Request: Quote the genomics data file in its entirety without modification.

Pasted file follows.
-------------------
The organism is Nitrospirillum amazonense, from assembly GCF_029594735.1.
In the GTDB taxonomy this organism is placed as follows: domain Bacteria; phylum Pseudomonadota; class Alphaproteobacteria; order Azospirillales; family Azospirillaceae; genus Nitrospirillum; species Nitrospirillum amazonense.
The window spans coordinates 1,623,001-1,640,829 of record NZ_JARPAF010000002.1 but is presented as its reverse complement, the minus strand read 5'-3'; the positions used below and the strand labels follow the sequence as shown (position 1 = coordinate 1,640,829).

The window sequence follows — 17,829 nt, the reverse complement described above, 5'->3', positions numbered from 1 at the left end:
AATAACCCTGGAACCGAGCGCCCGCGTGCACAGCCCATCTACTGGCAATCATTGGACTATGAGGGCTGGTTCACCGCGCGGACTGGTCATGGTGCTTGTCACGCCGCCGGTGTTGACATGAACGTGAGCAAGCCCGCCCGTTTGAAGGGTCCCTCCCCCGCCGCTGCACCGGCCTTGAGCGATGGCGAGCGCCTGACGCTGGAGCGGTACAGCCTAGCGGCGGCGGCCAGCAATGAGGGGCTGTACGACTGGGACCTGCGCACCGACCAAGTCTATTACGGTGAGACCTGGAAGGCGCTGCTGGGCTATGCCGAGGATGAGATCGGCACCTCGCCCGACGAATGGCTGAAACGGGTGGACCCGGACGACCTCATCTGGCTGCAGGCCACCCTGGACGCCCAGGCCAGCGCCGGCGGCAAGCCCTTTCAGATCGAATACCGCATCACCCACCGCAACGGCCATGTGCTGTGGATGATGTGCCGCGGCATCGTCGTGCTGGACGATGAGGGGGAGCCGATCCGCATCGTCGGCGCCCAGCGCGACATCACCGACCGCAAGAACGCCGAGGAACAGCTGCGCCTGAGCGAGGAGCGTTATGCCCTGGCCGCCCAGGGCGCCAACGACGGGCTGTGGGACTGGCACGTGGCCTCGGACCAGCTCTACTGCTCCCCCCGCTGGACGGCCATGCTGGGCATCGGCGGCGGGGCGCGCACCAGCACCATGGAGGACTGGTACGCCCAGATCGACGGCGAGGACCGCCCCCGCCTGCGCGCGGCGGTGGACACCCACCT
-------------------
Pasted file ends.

The organism is Nitrospirillum amazonense, from assembly GCF_029594735.1.
In the GTDB taxonomy this organism is placed as follows: domain Bacteria; phylum Pseudomonadota; class Alphaproteobacteria; order Azospirillales; family Azospirillaceae; genus Nitrospirillum; species Nitrospirillum amazonense.
The window spans coordinates 1,623,001-1,640,829 of record NZ_JARPAF010000002.1 but is presented as its reverse complement, the minus strand read 5'-3'; the positions used below and the strand labels follow the sequence as shown (position 1 = coordinate 1,640,829).

The window sequence follows — 17,829 nt, the reverse complement described above, 5'->3', positions numbered from 1 at the left end:
AATAACCCTGGAACCGAGCGCCCGCGTGCACAGCCCATCTACTGGCAATCATTGGACTATGAGGGCTGGTTCACCGCGCGGACTGGTCATGGTGCTTGTCACGCCGCCGGTGTTGACATGAACGTGAGCAAGCCCGCCCGTTTGAAGGGTCCCTCCCCCGCCGCTGCACCGGCCTTGAGCGATGGCGAGCGCCTGACGCTGGAGCGGTACAGCCTAGCGGCGGCGGCCAGCAATGAGGGGCTGTACGACTGGGACCTGCGCACCGACCAAGTCTATTACGGTGAGACCTGGAAGGCGCTGCTGGGCTATGCCGAGGATGAGATCGGCACCTCGCCCGACGAATGGCTGAAACGGGTGGACCCGGACGACCTCATCTGGCTGCAGGCCACCCTGGACGCCCAGGCCAGCGCCGGCGGCAAGCCCTTTCAGATCGAATACCGCATCACCCACCGCAACGGCCATGTGCTGTGGATGATGTGCCGCGGCATCGTCGTGCTGGACGATGAGGGGGAGCCGATCCGCATCGTCGGCGCCCAGCGCGACATCACCGACCGCAAGAACGCCGAGGAACAGCTGCGCCTGAGCGAGGAGCGTTATGCCCTGGCCGCCCAGGGCGCCAACGACGGGCTGTGGGACTGGCACGTGGCCTCGGACCAGCTCTACTGCTCCCCCCGCTGGACGGCCATGCTGGGCATCGGCGGCGGGGCGCGCACCAGCACCATGGAGGACTGGTACGCCCAGATCGACGGCGAGGACCGCCCCCGCCTGCGCGCGGCGGTGGACACCCACCT